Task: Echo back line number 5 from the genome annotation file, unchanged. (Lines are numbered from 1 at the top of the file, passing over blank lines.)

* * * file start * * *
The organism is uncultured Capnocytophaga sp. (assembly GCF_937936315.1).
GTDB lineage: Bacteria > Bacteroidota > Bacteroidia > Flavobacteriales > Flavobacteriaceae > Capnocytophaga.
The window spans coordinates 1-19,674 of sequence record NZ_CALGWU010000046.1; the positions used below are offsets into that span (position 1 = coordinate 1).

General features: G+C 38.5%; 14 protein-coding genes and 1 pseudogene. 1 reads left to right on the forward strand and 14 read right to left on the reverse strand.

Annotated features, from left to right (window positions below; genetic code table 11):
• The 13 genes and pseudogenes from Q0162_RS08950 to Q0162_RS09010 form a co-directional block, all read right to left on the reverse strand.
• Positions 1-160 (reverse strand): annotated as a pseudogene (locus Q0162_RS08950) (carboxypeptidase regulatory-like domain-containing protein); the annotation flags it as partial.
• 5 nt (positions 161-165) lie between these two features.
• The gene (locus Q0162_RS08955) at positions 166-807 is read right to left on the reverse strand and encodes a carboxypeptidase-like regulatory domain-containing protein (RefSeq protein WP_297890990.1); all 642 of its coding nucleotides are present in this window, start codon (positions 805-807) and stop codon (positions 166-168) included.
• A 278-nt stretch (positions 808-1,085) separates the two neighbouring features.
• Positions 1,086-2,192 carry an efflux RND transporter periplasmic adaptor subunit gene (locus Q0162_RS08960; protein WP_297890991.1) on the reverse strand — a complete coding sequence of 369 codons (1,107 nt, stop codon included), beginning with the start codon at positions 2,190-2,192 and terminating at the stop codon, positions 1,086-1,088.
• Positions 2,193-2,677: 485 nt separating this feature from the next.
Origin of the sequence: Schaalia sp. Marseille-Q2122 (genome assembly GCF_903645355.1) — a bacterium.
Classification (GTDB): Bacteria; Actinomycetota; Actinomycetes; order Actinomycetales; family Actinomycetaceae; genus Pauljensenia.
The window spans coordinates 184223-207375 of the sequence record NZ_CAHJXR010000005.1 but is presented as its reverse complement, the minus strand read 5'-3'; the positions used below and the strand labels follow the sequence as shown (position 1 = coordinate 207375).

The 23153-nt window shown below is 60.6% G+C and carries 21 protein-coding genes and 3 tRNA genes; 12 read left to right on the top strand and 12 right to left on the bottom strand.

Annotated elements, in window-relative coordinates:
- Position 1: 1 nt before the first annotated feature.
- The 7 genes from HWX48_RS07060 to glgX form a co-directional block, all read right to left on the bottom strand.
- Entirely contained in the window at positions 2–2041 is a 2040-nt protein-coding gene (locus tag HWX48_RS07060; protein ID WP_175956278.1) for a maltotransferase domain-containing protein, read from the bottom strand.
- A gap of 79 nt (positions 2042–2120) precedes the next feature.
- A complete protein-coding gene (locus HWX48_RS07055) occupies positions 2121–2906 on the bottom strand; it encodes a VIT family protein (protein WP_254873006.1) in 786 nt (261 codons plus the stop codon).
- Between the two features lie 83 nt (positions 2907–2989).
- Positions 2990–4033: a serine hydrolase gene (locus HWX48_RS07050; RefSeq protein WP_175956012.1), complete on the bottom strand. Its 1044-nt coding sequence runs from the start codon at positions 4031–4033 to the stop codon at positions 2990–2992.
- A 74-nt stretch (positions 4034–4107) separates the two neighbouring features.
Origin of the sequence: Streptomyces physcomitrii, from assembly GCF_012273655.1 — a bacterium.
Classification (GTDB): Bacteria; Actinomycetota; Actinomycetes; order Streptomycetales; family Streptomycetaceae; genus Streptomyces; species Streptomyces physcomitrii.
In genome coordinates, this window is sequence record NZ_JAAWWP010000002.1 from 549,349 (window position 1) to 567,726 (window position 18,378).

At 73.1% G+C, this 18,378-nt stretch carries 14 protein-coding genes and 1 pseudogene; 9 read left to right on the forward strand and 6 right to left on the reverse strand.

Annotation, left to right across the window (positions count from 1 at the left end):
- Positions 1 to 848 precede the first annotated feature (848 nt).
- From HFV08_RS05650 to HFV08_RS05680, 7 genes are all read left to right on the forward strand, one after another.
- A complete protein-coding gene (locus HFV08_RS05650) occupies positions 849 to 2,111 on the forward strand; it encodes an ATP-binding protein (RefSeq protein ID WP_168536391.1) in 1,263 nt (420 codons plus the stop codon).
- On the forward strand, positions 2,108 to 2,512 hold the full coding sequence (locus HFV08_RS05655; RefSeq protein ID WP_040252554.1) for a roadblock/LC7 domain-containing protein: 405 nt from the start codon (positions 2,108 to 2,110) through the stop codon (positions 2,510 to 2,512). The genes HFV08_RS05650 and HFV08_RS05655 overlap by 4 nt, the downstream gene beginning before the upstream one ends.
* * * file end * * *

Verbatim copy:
Annotated features, from left to right (window positions below; genetic code table 11):